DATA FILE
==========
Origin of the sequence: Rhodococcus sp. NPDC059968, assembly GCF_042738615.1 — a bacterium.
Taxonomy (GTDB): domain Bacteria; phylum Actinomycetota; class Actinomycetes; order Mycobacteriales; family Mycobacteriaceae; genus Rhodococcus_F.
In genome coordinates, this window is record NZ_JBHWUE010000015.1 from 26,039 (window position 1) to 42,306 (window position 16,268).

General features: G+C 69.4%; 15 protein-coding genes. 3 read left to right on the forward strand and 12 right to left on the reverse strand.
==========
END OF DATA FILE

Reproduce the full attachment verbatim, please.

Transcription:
Origin of the sequence: Rhodococcus sp. NPDC059968, assembly GCF_042738615.1 — a bacterium.
Taxonomy (GTDB): domain Bacteria; phylum Actinomycetota; class Actinomycetes; order Mycobacteriales; family Mycobacteriaceae; genus Rhodococcus_F.
In genome coordinates, this window is record NZ_JBHWUE010000015.1 from 26,039 (window position 1) to 42,306 (window position 16,268).

General features: G+C 69.4%; 15 protein-coding genes. 3 read left to right on the forward strand and 12 right to left on the reverse strand.